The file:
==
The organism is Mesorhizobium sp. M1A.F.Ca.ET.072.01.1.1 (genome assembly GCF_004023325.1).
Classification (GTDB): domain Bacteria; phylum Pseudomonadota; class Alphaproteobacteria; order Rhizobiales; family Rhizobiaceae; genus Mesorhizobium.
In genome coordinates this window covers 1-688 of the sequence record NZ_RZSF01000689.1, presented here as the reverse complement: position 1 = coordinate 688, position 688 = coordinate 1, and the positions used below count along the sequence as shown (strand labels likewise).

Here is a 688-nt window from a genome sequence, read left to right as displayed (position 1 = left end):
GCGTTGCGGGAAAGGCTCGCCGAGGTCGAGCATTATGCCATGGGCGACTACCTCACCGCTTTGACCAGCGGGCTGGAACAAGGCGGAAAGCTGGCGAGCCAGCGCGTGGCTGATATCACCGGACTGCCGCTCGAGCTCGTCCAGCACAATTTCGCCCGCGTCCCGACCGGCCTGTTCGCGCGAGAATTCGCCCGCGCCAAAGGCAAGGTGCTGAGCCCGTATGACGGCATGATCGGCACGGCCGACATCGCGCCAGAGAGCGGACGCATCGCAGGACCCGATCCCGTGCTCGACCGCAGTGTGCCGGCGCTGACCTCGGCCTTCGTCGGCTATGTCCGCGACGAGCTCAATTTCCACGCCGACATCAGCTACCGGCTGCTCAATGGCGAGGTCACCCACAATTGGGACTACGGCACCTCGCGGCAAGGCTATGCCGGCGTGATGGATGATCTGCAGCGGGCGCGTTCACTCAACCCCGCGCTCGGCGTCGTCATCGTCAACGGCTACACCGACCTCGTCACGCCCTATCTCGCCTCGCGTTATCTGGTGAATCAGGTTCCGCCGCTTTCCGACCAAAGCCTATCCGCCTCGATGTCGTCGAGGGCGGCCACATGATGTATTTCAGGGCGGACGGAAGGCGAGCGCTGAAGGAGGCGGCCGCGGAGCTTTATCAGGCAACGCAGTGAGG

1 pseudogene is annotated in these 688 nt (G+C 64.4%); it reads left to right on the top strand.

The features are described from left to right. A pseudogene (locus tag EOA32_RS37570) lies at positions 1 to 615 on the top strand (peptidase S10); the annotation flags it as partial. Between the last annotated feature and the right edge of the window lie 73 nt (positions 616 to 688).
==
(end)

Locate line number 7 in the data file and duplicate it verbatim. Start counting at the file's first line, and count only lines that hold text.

The features are described from left to right. A pseudogene (locus tag EOA32_RS37570) lies at positions 1 to 615 on the top strand (peptidase S10); the annotation flags it as partial. Between the last annotated feature and the right edge of the window lie 73 nt (positions 616 to 688).